ArtsJournal: Arts, Culture, Ideas


Motion Picture Academy Boss To Step Down After Ten Tumultuous Years

The news comes just weeks after the long-awaited opening of the Academy Museum of Motion Pictures, a $480-million project that Hudson played a key role in spearheading and that, despite its problem-plagued gestation, has been well received thus far. - Los Angeles Times

Surprise: Graduate Enrollment At US Universities Increased In 2020

The CGS survey found that graduate applications increased by 7.3 percent and first-time graduate enrollment increased by 1.8 percent in fall 2020 compared to the year before. - InsideHigherEd

Why Music Is Not A Background Sport

Music — at least for some of us — is an engaged and engaging activity that involves your ear, your intellect, your memory, your imagination and more. And that if those resources aren’t available, there’s no shame in preferring the more serene and restful option of silence. - San Francisco Chronicle

Culture Shift? America’s Workers Grab Control

In unionized industries, this takes the form of collective bargaining and, where necessary, voting for strikes. In non-unionized industries, which make up the vast bulk of the American economy, it shows up in workers leaving their jobs and looking for higher-paying ones. - The New Yorker

How Environmental Art Brings Climate Change Awareness

In the past few decades, new practices of art, design and architecture in the public realm have helped raise awareness about ubiquitous waste, pollution and global warming, and their associated social injustices. - The Conversation

Yes, Eun Sun Kim Has Made Opera History, But She’d Rather Just Be A Conductor

She's music director at San Francisco Opera and principal guest conductor at Houston Grand Opera, and she's the first woman and first Asian in either job. But, she says, "I want to be seen just as a conductor." - The New York Times

Glimmerglass Leader To Step Down

Francesca Zambello, 65, who is also the artistic director of Washington National Opera and an independent stage director, will have led Glimmerglass for 12 seasons when she leaves. - The New York Times

Camille A. Brown Brings Black Social Dance To The Met Opera Stage

"When was the last time a dance stopped an opera in its tracks?" That's what happened after the fraternity scene (step choreography by Brown) in the Met's Fire Shut Up in My Bones. Here’s a Q&A between Brown and Gia Kourlas. - The New York Times

How Truth Became Contested Ground In Our Schools

The pandemic accelerated a trend that already existed: teachers increasingly find themselves facing a potential career-ending explosion if they teach the wrong “truth.” - LitHub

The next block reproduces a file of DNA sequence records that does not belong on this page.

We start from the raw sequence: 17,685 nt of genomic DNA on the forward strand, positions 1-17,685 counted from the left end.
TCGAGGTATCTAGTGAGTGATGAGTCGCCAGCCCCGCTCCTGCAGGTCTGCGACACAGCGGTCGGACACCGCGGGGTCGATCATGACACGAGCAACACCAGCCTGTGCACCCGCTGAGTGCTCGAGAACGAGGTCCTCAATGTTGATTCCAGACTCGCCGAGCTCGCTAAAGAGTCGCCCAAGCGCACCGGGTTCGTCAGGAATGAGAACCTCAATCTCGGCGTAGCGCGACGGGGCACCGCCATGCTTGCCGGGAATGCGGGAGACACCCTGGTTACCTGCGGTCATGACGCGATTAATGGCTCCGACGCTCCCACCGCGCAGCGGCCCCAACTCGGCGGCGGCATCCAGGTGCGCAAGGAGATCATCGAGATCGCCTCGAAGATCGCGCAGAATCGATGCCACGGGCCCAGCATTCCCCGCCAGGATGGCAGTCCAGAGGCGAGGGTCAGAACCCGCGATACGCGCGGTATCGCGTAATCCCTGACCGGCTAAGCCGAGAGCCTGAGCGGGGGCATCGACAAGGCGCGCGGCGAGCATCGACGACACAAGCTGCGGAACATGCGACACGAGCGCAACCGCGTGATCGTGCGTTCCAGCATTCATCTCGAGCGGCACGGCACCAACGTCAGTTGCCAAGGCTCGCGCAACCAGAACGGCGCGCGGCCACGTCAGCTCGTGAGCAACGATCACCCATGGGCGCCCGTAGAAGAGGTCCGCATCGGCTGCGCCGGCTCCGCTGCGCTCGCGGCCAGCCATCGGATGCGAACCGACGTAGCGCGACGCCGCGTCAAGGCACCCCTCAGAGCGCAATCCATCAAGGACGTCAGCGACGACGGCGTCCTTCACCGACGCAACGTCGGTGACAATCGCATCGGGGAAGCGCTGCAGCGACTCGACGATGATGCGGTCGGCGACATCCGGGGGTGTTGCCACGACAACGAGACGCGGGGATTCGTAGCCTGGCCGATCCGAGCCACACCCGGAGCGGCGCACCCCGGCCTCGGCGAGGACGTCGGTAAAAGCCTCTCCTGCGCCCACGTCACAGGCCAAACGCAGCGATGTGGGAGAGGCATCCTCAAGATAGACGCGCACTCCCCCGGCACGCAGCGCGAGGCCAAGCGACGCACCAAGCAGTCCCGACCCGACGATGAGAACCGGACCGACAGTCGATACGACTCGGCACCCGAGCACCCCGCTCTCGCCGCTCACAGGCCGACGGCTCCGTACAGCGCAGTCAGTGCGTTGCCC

How Ancient Greek Tragedy Works (And It Does) As Group Therapy

Bryan Doerries, director of Theater of War, "Dozens of Marines of every rank had stood up and quoted lines from the ancient plays from memory, as if they had known them their entire lives, and then related them to personal stories they had never shared." - Literary Hub

An Alternative History About The Dawn Of Humans

Graeber and Wengrow offer a history of the past 30,000 years that is not only wildly different from anything we’re used to, but also far more interesting: textured, surprising, paradoxical, inspiring. - The Atlantic

Meeting (Potential) Audiences Where They Are… With A Mobile Barbershop

That's what Keenan Scott II did to attract new people to his recently opened Broadway play, Thoughts of a Colored Man, one of eight shows written by Black authors (a record) that will be on Broadway this season. And the tactic may be working. - The New Yorker

Surprise — You’re In Charge! How A Family Publishing Empire Changed Hands

Being handed control of the company, which is valued at $1.2 billion, has made Iole Lucchese, 55, one of the most powerful women in book publishing, and the stock provides her — the daughter of a construction worker and a homemaker — with significant wealth. - The New York Times

Why George Eliot’s “Middlemarch” Has Remained Relevant For 150 Years

One reason, it must be said, is that a certain type of person wants to be seen as loving the book. (Yep, virtue-signaling.) Yet Middlemarch still matters because of its expert examination of one of life's fundamental features: disappointment. - The New Statesman

Why It’s Good That UCLA Is Selling Its Picasso But Bad That The Met Is Selling Historic Photographs

What it all comes down to, writes Christopher Knight, is what the money from the sale will be used for. - Yahoo! (Los Angeles Times)

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